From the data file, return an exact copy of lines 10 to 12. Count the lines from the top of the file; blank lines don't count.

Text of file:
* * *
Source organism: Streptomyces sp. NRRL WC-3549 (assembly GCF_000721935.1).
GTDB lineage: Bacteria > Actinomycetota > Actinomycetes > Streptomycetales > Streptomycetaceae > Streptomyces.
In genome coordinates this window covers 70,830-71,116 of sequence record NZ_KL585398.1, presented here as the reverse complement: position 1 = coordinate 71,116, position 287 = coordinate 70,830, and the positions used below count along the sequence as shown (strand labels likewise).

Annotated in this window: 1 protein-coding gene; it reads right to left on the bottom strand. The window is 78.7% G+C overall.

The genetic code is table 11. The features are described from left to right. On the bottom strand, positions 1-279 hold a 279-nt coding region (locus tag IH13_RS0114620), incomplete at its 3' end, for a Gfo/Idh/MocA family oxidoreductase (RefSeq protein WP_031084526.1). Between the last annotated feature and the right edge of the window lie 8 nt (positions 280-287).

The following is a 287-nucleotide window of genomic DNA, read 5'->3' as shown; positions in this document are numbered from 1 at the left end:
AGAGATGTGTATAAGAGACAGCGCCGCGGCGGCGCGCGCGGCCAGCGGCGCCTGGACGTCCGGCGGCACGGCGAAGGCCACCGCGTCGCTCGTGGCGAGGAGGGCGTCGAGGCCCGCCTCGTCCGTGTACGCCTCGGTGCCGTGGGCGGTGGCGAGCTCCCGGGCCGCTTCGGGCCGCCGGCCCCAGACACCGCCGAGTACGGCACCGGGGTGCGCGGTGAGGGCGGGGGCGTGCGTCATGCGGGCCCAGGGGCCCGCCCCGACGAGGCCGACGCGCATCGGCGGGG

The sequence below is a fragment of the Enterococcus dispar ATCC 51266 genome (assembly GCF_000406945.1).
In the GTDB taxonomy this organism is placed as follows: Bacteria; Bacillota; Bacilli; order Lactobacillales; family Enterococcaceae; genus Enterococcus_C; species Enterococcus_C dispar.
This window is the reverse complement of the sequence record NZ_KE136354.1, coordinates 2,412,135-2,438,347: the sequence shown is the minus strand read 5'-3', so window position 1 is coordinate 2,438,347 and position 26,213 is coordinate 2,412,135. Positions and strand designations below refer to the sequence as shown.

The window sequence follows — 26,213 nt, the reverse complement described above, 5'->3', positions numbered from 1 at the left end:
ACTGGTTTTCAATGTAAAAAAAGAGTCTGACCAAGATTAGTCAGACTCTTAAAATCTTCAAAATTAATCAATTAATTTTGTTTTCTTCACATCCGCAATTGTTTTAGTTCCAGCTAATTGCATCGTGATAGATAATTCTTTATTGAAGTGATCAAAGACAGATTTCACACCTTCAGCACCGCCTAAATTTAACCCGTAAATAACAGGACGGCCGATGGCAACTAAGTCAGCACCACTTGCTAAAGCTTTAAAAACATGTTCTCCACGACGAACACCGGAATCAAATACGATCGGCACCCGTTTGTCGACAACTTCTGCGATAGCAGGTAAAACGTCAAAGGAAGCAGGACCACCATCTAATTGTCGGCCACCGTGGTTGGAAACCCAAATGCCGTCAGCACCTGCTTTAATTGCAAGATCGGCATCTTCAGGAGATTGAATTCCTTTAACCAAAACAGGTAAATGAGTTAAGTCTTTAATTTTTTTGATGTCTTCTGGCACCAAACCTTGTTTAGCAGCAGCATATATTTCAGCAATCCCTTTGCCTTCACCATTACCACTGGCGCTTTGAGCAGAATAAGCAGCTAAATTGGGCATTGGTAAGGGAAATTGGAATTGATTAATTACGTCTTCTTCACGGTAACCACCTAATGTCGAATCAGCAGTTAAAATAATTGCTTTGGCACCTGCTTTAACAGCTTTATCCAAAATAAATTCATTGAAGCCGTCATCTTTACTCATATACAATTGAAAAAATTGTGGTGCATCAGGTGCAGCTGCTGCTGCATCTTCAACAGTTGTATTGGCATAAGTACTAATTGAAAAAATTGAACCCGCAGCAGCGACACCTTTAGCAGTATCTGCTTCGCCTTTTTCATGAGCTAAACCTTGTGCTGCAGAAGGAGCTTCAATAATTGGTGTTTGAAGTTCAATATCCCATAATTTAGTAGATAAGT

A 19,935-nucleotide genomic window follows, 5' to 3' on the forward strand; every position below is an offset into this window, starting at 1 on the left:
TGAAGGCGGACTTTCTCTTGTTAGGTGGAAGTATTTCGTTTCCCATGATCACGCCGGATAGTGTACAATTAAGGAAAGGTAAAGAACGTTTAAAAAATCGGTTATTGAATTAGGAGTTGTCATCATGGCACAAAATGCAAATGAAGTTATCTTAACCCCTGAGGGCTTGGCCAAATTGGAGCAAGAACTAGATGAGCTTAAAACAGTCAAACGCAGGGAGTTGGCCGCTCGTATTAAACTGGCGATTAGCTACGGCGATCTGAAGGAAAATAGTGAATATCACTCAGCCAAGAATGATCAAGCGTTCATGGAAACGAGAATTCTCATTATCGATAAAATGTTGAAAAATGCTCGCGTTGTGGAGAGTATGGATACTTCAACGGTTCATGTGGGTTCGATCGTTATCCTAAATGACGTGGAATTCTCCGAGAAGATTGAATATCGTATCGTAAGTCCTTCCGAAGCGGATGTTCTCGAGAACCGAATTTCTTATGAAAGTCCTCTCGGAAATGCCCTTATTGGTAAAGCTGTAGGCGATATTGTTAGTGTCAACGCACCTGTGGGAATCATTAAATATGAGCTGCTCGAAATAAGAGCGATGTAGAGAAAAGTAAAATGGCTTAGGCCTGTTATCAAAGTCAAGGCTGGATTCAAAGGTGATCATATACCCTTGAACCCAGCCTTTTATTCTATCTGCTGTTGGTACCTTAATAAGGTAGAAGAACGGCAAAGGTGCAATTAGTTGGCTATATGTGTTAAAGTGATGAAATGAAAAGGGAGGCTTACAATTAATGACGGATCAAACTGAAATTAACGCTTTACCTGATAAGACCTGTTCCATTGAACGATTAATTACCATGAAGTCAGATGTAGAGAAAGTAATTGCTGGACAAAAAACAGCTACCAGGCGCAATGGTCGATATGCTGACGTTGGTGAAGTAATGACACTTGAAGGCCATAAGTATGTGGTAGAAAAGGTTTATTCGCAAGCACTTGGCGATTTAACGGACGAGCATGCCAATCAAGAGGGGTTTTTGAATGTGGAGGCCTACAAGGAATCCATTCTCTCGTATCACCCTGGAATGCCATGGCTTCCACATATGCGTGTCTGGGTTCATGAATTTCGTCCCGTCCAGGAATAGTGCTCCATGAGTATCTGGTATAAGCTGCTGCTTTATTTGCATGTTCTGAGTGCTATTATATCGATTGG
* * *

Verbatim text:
This window is the reverse complement of the sequence record NZ_KE136354.1, coordinates 2,412,135-2,438,347: the sequence shown is the minus strand read 5'-3', so window position 1 is coordinate 2,438,347 and position 26,213 is coordinate 2,412,135. Positions and strand designations below refer to the sequence as shown.

The window sequence follows — 26,213 nt, the reverse complement described above, 5'->3', positions numbered from 1 at the left end:
ACTGGTTTTCAATGTAAAAAAAGAGTCTGACCAAGATTAGTCAGACTCTTAAAATCTTCAAAATTAATCAATTAATTTTGTTTTCTTCACATCCGCAATTGTTTTAGTTCCAGCTAATTGCATCGTGATAGATAATTCTTTATTGAAGTGATCAAAGACAGATTTCACACCTTCAGCACCGCCTAAATTTAACCCGTAAATAACAGGACGGCCGATGGCAACTAAGTCAGCACCACTTGCTAAAGCTTTAAAAACATGTTCTCCACGACGAACACCGGAATCAAATACGATCGGCACCCGTTTGTCGACAACTTCTGCGATAGCAGGTAAAACGTCAAAGGAAGCAGGACCACCATCTAATTGTCGGCCACCGTGGTTGGAAACCCAAATGCCGTCAGCACCTGCTTTAATTGCAAGATCGGCATCTTCAGGAGATTGAATTCCTTTAACCAAAACAGGTAAATGAGTTAAGTCTTTAATTTTTTTGATGTCTTCTGGCACCAAACCTTGTTTAGCAGCAGCATATATTTCAGCAATCCCTTTGCCTTCACCATTACCACTGGCGCTTTGAGCAGAATAAGCAGCTAAATTGGGCATTGGTAAGGGAAATTGGAATTGATTAATTACGTCTTCTTCACGGTAACCACCTAATGTCGAATCAGCAGTTAAAATAATTGCTTTGGCACCTGCTTTAACAGCTTTATCCAAAATAAATTCATTGAAGCCGTCATCTTTACTCATATACAATTGAAAAAATTGTGGTGCATCAGGTGCAGCTGCTGCTGCATCTTCAACAGTTGTATTGGCATAAGTACTAATTGAAAAAATTGAACCCGCAGCAGCGACACCTTTAGCAGTATCTGCTTCGCCTTTTTCATGAGCTAAACCTTGTGCTGCAGAAGGAGCTTCAATAATTGGTGTTTGAAGTTCAATATCCCATAATTTAGTAGATAAGT